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11 of 11 people found the following review helpful
5.0 out of 5 stars Deeply moving, one of the best films ever made
Poetry is probably one of the most thoughtful, thought-provoking, and touching films I have ever seen. The story centers around a 60-something grandmother who is showing early signs of Alzheimer's and her desire to learn to write poetry. Intertwined with this is a suicide of a middle-school girl, a horrific discovery that involves the grandmother's ungrateful (but...
Published on January 31, 2012 by M. Sue

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1 of 3 people found the following review helpful
3.0 out of 5 stars CHANG-DONG LEE, OPUS 5
Moving description of the collision between Poetry and the crudeness of Reality. Poetry is a film about oblivion. Alzheimer disease, the behaviour of the son, the pitiless negotiations of the young criminals' parents make us think about the difference between the real world and its way to forget such notions as Respect, Responsibility and Love and, on the other hand, the...
Published on November 25, 2011 by Daniel S.


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11 of 11 people found the following review helpful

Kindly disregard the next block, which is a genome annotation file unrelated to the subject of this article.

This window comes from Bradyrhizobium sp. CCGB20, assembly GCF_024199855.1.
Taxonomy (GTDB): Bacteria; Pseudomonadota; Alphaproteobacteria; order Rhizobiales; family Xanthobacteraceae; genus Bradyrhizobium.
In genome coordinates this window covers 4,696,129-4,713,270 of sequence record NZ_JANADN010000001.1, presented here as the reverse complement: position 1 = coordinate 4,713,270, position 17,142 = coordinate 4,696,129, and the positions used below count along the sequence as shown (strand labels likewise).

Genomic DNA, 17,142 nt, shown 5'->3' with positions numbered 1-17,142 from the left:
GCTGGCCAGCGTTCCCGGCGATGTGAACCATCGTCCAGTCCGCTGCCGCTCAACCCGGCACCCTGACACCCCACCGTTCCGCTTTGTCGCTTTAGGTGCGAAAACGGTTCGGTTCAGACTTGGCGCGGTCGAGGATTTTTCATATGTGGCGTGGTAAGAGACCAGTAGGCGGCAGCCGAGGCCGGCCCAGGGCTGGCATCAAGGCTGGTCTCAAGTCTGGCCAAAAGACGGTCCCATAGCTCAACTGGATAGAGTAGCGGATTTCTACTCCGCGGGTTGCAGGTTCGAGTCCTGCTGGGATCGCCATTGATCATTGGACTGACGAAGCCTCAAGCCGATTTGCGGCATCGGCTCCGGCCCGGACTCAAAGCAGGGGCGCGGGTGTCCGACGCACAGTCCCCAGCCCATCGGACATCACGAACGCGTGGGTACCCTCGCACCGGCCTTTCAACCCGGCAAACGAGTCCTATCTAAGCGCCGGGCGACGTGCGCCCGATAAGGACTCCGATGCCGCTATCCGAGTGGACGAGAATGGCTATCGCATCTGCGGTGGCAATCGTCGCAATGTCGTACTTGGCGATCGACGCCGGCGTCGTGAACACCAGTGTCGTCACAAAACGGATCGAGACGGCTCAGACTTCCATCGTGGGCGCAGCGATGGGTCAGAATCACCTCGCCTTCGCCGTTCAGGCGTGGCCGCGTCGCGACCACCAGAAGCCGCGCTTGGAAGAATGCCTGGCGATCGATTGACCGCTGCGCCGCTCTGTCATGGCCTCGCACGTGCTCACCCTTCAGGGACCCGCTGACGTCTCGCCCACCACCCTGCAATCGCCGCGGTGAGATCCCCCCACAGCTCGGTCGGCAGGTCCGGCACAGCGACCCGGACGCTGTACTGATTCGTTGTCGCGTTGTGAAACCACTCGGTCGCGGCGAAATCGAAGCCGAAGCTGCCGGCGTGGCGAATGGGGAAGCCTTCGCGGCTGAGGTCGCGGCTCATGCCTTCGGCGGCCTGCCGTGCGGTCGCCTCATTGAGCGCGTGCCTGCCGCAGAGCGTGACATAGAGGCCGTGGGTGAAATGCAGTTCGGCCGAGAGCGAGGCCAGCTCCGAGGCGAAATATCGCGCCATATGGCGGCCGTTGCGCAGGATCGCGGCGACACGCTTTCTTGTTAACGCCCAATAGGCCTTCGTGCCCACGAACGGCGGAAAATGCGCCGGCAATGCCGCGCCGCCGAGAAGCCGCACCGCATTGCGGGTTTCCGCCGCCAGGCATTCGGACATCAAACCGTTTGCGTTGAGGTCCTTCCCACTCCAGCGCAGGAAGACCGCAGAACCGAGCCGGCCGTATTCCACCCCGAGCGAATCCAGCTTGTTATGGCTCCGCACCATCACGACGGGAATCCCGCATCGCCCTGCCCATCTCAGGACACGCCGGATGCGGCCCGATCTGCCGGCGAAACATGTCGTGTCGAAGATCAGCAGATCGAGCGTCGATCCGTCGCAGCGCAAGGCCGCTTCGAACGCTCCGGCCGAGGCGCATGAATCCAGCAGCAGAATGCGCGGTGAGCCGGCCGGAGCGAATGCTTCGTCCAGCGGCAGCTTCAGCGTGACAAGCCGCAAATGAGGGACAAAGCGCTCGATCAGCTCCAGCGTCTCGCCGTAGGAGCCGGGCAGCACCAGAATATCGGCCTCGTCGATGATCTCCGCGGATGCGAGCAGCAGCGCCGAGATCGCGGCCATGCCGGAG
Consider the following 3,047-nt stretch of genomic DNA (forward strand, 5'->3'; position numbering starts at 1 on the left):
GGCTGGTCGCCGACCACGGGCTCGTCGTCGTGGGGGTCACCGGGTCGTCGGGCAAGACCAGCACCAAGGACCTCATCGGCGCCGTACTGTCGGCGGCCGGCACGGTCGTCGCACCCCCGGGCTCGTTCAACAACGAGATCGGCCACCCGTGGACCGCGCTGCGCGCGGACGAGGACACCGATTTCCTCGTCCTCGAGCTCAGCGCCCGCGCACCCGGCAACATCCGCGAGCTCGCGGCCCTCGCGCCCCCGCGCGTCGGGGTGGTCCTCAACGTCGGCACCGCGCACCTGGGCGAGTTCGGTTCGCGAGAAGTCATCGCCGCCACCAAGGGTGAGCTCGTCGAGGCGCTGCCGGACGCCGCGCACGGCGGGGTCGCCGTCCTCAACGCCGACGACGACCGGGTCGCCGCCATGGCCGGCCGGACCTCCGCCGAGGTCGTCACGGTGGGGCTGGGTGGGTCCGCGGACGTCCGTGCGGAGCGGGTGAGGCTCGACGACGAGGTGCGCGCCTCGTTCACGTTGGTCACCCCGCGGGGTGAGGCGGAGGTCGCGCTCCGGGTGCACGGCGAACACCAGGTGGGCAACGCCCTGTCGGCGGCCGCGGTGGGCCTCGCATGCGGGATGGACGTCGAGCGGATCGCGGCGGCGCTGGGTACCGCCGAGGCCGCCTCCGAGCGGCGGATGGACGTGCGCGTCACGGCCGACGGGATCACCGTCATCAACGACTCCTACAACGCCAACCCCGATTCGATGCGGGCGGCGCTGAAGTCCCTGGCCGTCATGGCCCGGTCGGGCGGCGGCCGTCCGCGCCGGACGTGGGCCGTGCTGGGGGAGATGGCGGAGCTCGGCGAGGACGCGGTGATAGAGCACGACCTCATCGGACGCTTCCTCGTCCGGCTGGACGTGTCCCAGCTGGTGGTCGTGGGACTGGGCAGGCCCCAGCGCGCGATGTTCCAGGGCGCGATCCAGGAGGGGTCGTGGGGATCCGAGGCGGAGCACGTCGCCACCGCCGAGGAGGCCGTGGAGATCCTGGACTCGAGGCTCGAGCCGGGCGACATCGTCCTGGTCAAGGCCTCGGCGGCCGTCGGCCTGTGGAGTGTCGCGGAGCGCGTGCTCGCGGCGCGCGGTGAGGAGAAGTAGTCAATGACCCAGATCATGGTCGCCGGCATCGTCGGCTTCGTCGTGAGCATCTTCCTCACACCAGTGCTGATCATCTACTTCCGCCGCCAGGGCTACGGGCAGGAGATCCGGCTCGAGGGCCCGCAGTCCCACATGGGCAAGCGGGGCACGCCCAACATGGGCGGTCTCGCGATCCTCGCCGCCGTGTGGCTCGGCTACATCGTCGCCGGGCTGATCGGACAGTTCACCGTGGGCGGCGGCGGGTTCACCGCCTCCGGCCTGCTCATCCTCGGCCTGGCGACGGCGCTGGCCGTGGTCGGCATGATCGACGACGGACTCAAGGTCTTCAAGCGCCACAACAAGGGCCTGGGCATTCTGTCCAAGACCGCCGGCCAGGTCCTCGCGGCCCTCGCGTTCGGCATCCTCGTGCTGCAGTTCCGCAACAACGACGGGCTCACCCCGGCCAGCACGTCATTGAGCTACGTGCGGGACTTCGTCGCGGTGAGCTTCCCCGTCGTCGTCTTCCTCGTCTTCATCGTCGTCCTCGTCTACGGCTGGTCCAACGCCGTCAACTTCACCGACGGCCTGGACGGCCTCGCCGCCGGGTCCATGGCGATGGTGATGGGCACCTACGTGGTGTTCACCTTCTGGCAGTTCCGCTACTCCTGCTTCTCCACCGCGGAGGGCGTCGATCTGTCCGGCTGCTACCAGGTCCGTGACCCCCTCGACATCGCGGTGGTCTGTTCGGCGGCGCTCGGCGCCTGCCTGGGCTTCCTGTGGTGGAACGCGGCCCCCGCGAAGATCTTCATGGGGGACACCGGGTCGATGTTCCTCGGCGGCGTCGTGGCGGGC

5.0 out of 5 stars Deeply moving, one of the best films ever made, January 31, 2012
By 
M. Sue (New York, NY) - See all my reviews
This review is from: Poetry (DVD)
Poetry is probably one of the most thoughtful, thought-provoking, and touching films I have ever seen. The story centers around a 60-something grandmother who is showing early signs of Alzheimer's and her desire to learn to write poetry. Intertwined with this is a suicide of a middle-school girl, a horrific discovery that involves the grandmother's ungrateful (but realistically portrayed) grandson with whom she lives, and subsequent attempts by other men involved to cover up the truth. As she tries to protect her undeserving grandson, she also happens to be the only person who feels the burden of the crime committed. The ending is just so wistful and perfectly executed, with the recital of the one poem that she writes.